A massive explosion rocked a highly secure diplomatic area of Kabul on Wednesday morning, killing at least 80 people and wounding hundreds more, according to the Afghan Interior Ministry.
The target of the attack – which officials said was a suicide car bombing – was not immediately known but Ismail Kawasi, spokesman of the public health ministry, said most of the casualties were civilians.
Afghan President Ashraf Ghani strongly condemned the attack, which came just days into the Muslim holy month of Ramadan.
A statement from his office quoted Ghani as saying that “the terrorists, even in the holy month of Ramadan, the month of goodness, blessing and prayer, are not stopping the killing of our innocent people”.
Taliban spokesman Zabihullah Mujahid denied responsibility for the bombing, adding in a statement that the movement condemns untargeted attacks that cause civilian casualties.
Both the Taliban and the Islamic State group have staged large-scale attacks in the Afghan capital in the past.
Heavily fortified area
The explosion took place at the peak of Kabul‘s rush hour when roads are packed with worktime commuters. It appeared to have gone off close to a busy intersection in the Wazir Akbar Khan district but Najib Danish, deputy spokesman for the Interior Ministry, did not have a more precise location.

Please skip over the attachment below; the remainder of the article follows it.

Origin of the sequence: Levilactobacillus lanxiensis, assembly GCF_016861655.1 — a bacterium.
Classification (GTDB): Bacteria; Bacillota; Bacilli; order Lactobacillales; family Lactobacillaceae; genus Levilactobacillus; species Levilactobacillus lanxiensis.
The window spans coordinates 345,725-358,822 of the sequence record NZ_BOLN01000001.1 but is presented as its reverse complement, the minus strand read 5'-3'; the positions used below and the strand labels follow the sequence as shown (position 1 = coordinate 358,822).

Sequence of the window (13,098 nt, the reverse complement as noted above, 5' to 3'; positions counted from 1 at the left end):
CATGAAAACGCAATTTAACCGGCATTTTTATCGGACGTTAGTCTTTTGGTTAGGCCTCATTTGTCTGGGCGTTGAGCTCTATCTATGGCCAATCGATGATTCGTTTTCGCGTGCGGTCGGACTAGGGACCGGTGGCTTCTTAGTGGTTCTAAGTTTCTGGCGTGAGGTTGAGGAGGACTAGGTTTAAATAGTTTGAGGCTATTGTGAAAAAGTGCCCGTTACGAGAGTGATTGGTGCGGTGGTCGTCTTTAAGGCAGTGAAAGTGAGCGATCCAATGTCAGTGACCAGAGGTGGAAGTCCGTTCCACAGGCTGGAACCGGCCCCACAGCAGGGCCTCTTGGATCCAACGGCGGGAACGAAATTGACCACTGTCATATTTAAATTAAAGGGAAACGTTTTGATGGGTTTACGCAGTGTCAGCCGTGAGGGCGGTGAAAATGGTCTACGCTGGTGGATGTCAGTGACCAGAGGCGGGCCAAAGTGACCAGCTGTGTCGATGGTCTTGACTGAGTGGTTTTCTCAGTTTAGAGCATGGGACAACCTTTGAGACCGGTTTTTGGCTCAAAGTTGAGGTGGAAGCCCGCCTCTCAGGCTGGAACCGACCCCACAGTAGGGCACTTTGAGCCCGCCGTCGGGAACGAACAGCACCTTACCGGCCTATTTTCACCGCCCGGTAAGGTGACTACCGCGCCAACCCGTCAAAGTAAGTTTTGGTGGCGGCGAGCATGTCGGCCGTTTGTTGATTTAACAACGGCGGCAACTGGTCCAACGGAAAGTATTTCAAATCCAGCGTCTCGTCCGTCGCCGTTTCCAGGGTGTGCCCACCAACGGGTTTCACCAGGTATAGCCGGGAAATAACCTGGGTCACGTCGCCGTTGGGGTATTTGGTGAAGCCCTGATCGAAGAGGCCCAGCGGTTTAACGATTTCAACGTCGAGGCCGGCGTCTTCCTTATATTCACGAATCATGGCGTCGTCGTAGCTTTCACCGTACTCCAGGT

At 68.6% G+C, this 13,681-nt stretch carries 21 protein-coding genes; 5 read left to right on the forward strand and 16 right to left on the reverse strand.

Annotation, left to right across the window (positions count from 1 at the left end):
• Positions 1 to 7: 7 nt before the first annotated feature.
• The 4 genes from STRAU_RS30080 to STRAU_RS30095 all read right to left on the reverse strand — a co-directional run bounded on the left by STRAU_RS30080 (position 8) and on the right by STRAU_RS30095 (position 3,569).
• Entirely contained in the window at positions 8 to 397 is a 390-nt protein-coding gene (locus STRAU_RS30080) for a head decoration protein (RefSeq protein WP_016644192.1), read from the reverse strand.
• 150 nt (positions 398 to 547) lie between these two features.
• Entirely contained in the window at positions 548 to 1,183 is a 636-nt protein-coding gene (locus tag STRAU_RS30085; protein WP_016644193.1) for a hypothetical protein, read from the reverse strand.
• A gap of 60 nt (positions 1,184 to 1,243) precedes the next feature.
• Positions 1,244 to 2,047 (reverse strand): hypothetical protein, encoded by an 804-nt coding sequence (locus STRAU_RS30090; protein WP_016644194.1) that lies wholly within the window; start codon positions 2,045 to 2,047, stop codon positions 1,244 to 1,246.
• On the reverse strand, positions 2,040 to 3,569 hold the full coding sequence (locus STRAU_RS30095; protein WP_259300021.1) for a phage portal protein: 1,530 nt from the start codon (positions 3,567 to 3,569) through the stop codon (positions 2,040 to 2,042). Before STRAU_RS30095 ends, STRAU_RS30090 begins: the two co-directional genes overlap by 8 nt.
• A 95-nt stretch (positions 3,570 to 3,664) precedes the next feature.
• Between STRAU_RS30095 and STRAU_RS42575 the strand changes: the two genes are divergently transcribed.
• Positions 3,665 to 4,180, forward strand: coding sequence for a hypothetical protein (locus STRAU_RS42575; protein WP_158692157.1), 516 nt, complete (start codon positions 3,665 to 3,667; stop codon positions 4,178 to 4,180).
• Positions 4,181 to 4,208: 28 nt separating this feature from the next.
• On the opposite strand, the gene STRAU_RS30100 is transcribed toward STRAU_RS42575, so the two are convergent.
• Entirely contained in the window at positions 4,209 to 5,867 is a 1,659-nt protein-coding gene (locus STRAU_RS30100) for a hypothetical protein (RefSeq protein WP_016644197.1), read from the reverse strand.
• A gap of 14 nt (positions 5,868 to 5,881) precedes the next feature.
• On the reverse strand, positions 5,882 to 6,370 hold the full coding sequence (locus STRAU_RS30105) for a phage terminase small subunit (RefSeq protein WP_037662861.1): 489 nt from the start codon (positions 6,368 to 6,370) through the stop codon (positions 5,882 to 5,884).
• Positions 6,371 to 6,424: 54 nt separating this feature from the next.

The neighbourhood is considered Kabul’s safest area, with foreign embassies protected by dozens of 10-foot-high blast walls and government offices, guarded by police and national security forces.
The German Embassy, the Foreign Ministry and the Presidential Palace are all in the area, as are the British and the Canadian embassies. The Chinese, Turkish and Iranian embassies are also located there.
German Foreign Minister Sigmar Gabriel said in a statement that staff at staff at the German embassy had been injured in the bombing, and that one Afghan security officer who was protecting the embassy grounds was among the dead.
Gabriel offered his condolences to the family of the slain officer, adding that all embassy staff are now safe.
France’s foreign minister, Marielle de Sarnez, said the French embassy in Kabul had also suffered material damage, but that there were no reports of French casualties.
The blast was so heavy that more than 50 vehicles were either destroyed or damaged at the site of the attack. “We don’t know at this moment what was the target of the attack,” said Danish.
Windows were shattered in shops, restaurants and other buildings up to a kilometre (half mile) from the blast site.
More than an hour after the explosion, ambulances were still taking the wounded to hospital and officials were pulling bodies from the rubble as firefighters struggled to control blazes in several buildings.
The attack underscores spiralling insecurity in Afghanistan, where a military beset by soaring casualties and desertions is struggling to beat back insurgents. Over a third of the country is outside government control.
Last month, the Afghan Taliban announced the beginning of their spring offensive, promising to build their political base in the country while focusing military assaults on the international coalition and Afghan security forces.
US and Afghan forces have been battling the Taliban insurgency for more than 15 years. The United States now has more than 8,000 troops in Afghanistan, training local forces and conducting counterterrorism operations.
In the past year, they have largely concentrated on thwarting a surge of attacks by the Taliban, who have captured key districts, such as Helmand province, which US and British troops had fought bitterly to return to the government.
(FRANCE 24 with AP)
Date created : 2017-05-31